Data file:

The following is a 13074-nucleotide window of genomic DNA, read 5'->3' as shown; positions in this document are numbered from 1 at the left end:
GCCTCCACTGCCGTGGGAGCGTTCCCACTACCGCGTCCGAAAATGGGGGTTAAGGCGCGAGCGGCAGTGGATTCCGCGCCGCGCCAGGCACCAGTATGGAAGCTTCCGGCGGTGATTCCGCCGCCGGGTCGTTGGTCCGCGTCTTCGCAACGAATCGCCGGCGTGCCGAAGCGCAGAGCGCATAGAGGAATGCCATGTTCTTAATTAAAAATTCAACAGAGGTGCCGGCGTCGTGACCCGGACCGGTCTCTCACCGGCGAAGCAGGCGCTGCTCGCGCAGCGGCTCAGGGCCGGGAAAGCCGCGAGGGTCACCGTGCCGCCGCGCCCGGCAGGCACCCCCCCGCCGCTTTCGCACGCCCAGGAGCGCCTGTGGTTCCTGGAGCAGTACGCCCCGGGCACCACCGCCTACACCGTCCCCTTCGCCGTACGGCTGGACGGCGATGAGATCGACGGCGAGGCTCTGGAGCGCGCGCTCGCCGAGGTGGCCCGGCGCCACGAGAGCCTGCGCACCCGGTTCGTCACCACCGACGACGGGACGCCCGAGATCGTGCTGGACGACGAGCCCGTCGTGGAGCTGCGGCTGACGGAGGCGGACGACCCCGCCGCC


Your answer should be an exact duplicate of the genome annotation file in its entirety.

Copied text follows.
The following is a 13074-nucleotide window of genomic DNA, read 5'->3' as shown; positions in this document are numbered from 1 at the left end:
GCCTCCACTGCCGTGGGAGCGTTCCCACTACCGCGTCCGAAAATGGGGGTTAAGGCGCGAGCGGCAGTGGATTCCGCGCCGCGCCAGGCACCAGTATGGAAGCTTCCGGCGGTGATTCCGCCGCCGGGTCGTTGGTCCGCGTCTTCGCAACGAATCGCCGGCGTGCCGAAGCGCAGAGCGCATAGAGGAATGCCATGTTCTTAATTAAAAATTCAACAGAGGTGCCGGCGTCGTGACCCGGACCGGTCTCTCACCGGCGAAGCAGGCGCTGCTCGCGCAGCGGCTCAGGGCCGGGAAAGCCGCGAGGGTCACCGTGCCGCCGCGCCCGGCAGGCACCCCCCCGCCGCTTTCGCACGCCCAGGAGCGCCTGTGGTTCCTGGAGCAGTACGCCCCGGGCACCACCGCCTACACCGTCCCCTTCGCCGTACGGCTGGACGGCGATGAGATCGACGGCGAGGCTCTGGAGCGCGCGCTCGCCGAGGTGGCCCGGCGCCACGAGAGCCTGCGCACCCGGTTCGTCACCACCGACGACGGGACGCCCGAGATCGTGCTGGACGACGAGCCCGTCGTGGAGCTGCGGCTGACGGAGGCGGACGACCCCGCCGCC